01 Sep 2014 @ 10:01
Why a Red Poppy?

The red poppy, the Flanders poppy, was first described as the flower of remembrance by Colonel John McCrae, who was Professor of Medicine at McGill University of Canada before World War I. Colonel McCrae had served as a gunner in the Boer War, but went to France to World War I as a Medical Officer with the first Canadian contingent.
 
At the second battle of Ypres in 1915, when in charge of a small first-aid post, he wrote in pencil on a page torn from his dispatch book:
 
In Flanders’ fields the poppies blow
Between the crosses, row on row,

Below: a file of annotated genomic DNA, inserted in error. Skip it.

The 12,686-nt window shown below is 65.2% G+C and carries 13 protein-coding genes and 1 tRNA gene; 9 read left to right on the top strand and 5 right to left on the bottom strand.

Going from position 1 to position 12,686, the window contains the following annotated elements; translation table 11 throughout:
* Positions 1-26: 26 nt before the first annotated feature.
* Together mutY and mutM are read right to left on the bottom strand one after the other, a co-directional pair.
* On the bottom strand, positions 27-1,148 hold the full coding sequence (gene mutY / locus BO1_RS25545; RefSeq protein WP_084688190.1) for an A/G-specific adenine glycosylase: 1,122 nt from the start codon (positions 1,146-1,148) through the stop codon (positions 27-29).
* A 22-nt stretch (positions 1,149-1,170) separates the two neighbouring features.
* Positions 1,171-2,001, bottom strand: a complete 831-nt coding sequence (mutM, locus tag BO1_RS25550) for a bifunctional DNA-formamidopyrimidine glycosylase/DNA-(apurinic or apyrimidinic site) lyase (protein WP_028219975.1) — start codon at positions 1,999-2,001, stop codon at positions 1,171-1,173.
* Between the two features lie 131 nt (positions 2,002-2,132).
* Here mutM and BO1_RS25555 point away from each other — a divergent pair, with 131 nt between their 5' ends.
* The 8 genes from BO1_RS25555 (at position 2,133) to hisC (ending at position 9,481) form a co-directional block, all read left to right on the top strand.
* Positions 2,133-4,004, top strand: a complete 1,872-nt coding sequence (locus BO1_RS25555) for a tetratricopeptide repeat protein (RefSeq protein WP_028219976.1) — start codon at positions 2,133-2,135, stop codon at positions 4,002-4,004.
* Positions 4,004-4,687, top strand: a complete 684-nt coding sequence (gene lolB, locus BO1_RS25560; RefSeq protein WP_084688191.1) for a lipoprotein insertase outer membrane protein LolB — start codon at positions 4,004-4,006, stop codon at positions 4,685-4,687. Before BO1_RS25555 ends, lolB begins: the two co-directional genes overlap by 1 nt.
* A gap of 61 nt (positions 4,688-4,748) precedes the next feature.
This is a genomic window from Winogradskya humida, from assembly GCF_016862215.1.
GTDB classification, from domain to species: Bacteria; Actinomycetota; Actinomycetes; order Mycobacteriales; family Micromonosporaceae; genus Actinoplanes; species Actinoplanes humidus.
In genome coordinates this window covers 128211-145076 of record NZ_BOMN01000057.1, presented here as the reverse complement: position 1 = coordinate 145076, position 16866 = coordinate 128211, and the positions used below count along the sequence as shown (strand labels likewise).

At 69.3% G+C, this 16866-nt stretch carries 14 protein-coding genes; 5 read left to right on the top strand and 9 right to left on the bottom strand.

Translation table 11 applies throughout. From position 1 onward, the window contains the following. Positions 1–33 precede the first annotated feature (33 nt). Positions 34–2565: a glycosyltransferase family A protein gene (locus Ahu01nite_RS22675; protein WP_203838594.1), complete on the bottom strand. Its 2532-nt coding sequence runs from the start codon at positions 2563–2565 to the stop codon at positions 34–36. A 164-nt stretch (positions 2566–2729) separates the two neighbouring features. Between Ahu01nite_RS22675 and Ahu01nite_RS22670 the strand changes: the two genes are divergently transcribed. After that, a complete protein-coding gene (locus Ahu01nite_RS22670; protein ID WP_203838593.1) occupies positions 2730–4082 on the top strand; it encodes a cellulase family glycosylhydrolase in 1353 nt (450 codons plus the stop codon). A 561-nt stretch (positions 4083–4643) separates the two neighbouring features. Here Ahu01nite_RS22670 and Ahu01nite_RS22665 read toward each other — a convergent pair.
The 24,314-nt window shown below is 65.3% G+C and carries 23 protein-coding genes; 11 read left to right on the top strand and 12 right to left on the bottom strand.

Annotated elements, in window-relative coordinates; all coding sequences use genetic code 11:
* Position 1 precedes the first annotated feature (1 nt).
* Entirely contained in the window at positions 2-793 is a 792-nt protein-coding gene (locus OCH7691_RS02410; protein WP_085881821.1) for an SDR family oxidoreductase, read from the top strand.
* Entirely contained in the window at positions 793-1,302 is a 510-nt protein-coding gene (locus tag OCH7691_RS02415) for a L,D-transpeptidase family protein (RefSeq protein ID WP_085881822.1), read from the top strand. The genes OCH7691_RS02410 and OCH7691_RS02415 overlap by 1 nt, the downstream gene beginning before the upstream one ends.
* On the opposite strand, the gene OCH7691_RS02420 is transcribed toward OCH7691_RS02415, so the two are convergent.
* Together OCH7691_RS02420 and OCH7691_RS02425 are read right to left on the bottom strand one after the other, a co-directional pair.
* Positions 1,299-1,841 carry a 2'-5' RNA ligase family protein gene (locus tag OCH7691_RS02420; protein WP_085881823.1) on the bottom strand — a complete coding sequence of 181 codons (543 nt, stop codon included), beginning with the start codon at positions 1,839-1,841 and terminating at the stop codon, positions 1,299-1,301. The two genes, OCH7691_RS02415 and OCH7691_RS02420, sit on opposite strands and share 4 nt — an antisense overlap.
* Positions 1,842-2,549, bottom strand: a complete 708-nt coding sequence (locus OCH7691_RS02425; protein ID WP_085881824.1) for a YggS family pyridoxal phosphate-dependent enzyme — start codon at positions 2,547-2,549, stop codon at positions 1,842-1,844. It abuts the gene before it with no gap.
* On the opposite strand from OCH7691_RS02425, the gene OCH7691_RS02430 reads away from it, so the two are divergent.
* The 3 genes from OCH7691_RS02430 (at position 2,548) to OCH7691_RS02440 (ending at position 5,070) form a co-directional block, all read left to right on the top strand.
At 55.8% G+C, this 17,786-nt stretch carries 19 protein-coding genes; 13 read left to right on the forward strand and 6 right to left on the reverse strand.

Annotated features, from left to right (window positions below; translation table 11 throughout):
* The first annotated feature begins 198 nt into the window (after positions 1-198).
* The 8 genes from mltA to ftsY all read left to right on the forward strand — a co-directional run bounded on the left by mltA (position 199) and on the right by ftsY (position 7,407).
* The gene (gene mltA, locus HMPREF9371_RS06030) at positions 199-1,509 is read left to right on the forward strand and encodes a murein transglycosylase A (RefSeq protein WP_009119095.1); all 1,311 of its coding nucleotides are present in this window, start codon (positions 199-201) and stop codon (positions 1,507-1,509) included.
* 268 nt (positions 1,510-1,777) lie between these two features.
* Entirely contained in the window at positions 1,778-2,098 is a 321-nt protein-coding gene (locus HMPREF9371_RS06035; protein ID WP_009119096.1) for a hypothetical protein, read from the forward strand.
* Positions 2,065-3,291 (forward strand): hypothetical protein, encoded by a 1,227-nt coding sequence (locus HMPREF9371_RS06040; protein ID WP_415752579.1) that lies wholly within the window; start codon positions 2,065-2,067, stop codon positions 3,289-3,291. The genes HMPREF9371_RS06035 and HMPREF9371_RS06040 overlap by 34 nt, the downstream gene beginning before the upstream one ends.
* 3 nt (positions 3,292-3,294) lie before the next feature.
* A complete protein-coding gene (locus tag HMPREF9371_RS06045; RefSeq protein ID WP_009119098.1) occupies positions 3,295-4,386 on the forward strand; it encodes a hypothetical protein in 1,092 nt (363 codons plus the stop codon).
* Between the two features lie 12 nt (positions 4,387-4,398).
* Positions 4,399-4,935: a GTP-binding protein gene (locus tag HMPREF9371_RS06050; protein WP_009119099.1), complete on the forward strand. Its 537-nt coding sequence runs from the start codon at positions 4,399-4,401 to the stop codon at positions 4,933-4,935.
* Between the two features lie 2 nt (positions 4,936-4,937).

That mark our place; and in the sky
The larks, still bravely singing, fly
Scarce heard amid the guns below.
 
We are the Dead. Short days ago
We lived, felt dawn, saw sunset glow,
Loved and were loved, and now we lie
In Flanders’ fields.
 
Take up our quarrel with the foe;
To you from failing hands, we throw
The torch; be yours to hold it high
 
If ye break faith with us who die
We shall not sleep, though poppies grow
In Flanders’ fields.
 
The verses were apparently sent anonymously to the English magazine, Punch, which published them under the title ‘In Flanders’ Fields’.